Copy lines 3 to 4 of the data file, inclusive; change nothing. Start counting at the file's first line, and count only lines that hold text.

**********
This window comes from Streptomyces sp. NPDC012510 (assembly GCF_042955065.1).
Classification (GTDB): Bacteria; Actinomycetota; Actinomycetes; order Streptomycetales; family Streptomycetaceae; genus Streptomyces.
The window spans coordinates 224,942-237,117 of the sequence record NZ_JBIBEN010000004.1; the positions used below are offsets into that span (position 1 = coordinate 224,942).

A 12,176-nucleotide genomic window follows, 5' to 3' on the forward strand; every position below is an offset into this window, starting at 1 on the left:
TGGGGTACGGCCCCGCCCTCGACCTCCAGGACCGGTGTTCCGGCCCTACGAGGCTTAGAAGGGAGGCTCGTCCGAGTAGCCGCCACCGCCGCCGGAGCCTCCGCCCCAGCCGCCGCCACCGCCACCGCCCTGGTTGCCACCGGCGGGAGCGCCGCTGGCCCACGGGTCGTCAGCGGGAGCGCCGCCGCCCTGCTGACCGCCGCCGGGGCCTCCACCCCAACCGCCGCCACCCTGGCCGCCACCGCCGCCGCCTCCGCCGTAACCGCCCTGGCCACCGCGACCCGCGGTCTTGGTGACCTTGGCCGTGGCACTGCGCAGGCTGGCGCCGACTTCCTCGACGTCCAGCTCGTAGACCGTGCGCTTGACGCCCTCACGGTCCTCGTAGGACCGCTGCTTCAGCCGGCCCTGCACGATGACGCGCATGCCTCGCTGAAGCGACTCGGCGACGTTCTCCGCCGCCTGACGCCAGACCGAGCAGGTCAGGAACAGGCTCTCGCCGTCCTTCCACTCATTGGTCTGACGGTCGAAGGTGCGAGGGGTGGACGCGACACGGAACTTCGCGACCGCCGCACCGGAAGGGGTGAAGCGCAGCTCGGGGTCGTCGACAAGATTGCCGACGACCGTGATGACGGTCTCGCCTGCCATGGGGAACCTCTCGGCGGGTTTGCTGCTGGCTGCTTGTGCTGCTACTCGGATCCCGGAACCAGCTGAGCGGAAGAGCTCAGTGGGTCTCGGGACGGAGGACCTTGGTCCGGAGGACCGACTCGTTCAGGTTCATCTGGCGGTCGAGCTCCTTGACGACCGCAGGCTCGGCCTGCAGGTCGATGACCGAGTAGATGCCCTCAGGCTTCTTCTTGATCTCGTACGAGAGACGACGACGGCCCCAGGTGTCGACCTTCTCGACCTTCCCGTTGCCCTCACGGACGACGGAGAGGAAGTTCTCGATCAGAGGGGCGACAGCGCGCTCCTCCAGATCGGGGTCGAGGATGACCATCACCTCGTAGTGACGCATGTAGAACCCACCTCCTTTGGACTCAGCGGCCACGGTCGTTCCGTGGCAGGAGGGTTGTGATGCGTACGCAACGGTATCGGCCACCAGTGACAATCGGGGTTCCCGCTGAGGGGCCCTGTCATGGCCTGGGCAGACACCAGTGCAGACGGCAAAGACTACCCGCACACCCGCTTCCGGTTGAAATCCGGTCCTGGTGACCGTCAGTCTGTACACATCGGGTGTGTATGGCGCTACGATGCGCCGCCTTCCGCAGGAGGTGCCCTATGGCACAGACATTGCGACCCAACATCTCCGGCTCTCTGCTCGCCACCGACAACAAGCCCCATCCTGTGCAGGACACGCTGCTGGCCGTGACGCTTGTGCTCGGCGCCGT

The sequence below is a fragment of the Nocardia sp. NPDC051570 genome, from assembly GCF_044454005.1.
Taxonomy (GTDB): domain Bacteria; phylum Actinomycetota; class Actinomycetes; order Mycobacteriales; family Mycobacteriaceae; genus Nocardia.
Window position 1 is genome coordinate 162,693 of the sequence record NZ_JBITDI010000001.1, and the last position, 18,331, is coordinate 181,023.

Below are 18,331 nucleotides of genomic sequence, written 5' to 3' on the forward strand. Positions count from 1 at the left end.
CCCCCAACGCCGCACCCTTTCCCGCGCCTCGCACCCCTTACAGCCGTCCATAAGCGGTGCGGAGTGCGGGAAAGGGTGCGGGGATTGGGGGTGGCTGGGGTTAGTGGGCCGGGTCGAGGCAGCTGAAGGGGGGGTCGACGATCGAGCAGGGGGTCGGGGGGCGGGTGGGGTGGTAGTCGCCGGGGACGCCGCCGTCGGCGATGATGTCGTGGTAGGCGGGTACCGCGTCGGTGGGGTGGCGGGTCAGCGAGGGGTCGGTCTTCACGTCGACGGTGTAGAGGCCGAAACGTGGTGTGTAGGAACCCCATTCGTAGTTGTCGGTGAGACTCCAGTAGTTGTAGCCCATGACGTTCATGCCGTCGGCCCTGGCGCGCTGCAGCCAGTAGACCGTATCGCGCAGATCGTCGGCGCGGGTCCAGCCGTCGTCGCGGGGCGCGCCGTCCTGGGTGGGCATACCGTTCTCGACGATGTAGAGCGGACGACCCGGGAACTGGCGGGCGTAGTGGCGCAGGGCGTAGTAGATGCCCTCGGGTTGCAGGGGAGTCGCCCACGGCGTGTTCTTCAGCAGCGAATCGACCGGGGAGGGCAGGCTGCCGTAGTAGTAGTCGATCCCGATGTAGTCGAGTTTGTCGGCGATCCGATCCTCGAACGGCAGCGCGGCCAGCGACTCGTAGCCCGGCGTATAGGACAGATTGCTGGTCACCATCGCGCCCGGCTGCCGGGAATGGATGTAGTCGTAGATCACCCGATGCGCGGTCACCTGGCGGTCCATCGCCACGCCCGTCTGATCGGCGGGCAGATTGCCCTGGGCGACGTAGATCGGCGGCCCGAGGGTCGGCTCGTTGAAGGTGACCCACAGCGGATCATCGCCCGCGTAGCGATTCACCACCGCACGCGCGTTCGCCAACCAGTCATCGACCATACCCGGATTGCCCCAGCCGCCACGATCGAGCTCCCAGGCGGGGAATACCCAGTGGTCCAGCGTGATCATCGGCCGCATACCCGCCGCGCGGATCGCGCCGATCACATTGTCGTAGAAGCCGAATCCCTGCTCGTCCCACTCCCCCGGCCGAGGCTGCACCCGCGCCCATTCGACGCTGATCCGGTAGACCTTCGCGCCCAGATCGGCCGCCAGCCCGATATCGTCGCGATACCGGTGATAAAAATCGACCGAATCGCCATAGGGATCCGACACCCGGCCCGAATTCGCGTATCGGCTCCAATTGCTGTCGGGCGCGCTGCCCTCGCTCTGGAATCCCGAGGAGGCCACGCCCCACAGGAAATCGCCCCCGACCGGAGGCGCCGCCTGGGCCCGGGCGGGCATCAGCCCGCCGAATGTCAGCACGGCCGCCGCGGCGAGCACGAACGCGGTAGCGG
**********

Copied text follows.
The window spans coordinates 224,942-237,117 of the sequence record NZ_JBIBEN010000004.1; the positions used below are offsets into that span (position 1 = coordinate 224,942).

A 12,176-nucleotide genomic window follows, 5' to 3' on the forward strand; every position below is an offset into this window, starting at 1 on the left: